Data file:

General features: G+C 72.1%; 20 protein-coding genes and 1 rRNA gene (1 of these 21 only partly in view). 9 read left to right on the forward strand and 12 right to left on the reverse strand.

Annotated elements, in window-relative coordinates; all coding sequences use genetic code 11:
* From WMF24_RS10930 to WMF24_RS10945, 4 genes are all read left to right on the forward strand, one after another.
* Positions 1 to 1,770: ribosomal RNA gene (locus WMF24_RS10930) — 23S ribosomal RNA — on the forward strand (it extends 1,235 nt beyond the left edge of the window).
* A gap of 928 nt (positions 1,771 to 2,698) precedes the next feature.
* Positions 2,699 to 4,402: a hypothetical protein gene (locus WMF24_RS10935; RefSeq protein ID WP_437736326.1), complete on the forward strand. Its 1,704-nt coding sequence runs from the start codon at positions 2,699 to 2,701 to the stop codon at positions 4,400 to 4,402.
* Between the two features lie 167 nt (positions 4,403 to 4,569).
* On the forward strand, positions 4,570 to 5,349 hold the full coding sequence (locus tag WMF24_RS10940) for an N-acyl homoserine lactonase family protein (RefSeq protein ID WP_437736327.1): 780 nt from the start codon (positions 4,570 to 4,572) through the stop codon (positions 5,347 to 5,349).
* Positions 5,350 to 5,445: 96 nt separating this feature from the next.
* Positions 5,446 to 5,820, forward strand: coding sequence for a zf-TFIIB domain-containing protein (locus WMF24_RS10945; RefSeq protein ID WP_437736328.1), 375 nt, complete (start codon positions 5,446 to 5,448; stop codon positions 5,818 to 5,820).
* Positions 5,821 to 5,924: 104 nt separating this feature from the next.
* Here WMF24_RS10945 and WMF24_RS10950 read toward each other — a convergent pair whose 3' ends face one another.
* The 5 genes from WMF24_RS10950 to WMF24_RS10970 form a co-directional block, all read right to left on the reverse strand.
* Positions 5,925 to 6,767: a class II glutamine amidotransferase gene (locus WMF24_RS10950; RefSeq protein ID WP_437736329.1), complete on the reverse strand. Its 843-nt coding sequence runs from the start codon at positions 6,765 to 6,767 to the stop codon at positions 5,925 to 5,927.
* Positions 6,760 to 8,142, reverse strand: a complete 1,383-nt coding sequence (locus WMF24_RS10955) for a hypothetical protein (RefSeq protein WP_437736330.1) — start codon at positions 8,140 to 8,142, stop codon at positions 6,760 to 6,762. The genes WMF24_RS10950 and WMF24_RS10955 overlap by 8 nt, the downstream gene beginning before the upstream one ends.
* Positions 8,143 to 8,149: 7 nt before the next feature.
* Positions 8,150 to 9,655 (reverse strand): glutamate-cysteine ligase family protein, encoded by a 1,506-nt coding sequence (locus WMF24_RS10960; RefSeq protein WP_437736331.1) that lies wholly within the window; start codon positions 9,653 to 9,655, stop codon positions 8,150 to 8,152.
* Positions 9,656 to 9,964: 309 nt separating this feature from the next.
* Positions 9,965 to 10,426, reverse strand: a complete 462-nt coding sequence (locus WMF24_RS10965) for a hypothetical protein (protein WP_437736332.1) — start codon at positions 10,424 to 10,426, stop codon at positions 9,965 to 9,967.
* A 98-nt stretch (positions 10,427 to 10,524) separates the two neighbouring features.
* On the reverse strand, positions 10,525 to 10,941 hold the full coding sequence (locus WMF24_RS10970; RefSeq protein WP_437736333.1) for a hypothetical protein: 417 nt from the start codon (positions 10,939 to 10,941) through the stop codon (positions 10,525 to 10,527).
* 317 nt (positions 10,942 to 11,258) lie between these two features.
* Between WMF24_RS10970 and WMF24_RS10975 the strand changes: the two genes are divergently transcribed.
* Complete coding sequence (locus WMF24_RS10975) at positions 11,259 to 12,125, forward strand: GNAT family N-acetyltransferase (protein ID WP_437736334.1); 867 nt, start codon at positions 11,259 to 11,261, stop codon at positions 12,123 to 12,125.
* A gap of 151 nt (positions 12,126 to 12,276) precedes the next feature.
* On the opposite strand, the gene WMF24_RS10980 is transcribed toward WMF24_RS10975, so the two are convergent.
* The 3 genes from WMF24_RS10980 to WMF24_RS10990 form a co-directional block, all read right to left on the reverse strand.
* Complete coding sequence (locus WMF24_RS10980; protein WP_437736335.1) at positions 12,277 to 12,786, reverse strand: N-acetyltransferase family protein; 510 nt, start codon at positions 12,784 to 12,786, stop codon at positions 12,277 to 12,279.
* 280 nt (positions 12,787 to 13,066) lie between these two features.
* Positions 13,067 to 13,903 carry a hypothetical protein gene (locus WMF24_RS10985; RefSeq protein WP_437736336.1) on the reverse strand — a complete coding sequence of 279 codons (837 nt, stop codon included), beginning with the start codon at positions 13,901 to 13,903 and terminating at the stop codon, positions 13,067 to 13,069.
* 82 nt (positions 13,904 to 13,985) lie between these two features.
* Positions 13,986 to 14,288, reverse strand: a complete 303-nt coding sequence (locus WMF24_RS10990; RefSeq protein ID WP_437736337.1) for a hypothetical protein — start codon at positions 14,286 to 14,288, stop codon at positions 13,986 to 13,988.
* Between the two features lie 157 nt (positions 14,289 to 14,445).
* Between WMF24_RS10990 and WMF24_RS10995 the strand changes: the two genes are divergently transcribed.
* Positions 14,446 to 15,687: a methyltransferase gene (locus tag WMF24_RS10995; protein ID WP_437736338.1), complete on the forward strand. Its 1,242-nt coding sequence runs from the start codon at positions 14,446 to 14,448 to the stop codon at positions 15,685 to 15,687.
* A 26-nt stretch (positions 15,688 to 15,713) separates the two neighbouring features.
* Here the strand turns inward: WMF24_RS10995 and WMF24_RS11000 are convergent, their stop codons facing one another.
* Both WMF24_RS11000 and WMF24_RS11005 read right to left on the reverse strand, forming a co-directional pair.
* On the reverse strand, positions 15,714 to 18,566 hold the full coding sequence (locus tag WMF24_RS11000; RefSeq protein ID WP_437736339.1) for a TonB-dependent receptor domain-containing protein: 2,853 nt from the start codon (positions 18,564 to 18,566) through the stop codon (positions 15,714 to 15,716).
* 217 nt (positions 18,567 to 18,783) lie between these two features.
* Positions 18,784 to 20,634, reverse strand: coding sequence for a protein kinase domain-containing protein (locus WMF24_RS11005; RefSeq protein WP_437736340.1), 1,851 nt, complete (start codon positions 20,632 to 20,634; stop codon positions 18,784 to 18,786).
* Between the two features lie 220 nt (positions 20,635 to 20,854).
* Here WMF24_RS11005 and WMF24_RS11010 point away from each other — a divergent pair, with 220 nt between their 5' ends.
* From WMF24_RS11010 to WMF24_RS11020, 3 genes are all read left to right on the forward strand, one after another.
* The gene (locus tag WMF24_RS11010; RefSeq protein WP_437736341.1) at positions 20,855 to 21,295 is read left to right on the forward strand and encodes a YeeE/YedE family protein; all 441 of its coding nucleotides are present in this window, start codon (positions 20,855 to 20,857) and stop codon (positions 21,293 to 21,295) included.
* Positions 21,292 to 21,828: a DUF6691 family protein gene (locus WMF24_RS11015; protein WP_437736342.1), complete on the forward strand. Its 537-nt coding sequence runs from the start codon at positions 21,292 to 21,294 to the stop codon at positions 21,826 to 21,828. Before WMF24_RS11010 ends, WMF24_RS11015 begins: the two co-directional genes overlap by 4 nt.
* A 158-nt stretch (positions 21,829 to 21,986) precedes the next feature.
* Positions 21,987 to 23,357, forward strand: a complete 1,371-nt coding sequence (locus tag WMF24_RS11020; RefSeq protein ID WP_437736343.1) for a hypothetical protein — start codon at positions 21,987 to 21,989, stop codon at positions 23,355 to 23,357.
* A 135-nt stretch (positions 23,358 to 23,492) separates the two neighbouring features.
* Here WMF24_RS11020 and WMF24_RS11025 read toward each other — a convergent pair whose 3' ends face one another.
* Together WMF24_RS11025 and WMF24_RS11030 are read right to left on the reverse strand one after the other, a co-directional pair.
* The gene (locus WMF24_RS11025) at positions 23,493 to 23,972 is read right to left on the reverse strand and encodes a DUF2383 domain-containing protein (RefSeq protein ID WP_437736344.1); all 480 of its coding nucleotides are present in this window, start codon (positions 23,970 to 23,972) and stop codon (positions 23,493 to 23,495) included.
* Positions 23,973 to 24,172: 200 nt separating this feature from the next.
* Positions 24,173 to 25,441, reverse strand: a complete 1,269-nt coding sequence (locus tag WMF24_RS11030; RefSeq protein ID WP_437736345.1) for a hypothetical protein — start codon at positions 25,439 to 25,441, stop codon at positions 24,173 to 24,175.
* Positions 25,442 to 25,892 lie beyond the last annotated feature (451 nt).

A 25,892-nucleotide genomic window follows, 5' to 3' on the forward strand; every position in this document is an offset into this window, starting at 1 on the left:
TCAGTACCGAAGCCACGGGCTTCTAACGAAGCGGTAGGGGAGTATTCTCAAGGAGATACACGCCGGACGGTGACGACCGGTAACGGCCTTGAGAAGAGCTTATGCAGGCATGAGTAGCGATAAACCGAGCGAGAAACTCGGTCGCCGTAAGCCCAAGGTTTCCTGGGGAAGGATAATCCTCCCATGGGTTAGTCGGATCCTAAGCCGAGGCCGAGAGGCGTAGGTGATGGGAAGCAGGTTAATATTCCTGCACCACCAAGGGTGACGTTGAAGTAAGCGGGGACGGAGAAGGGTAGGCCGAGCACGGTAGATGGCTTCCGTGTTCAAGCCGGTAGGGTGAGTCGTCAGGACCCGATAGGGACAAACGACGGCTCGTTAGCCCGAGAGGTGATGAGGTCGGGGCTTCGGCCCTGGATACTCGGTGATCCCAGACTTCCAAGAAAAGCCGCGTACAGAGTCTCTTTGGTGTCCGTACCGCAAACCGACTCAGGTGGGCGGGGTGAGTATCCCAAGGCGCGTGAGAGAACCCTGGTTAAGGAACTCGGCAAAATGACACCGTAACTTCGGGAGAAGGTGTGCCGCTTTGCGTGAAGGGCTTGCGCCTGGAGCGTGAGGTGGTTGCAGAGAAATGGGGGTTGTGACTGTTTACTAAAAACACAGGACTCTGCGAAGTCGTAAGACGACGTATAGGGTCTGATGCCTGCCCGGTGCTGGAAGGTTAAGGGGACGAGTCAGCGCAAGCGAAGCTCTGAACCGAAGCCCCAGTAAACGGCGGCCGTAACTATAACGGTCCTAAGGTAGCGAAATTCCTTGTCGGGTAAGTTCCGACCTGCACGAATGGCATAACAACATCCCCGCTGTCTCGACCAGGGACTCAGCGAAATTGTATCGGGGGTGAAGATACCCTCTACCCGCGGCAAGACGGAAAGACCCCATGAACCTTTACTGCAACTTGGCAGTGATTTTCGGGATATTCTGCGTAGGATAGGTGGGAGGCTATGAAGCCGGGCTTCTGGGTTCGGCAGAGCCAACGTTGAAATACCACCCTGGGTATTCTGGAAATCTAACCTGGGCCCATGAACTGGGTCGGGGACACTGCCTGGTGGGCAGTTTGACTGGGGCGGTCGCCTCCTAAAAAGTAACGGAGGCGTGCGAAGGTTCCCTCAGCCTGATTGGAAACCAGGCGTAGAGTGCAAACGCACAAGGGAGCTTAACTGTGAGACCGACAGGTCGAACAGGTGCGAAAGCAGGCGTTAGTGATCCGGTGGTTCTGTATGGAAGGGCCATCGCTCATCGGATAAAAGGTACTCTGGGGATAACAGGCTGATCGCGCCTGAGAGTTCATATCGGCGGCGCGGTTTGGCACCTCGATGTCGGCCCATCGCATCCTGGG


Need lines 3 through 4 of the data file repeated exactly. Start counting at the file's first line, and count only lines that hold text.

* From WMF24_RS10930 to WMF24_RS10945, 4 genes are all read left to right on the forward strand, one after another.
* Positions 1 to 1,770: ribosomal RNA gene (locus WMF24_RS10930) — 23S ribosomal RNA — on the forward strand (it extends 1,235 nt beyond the left edge of the window).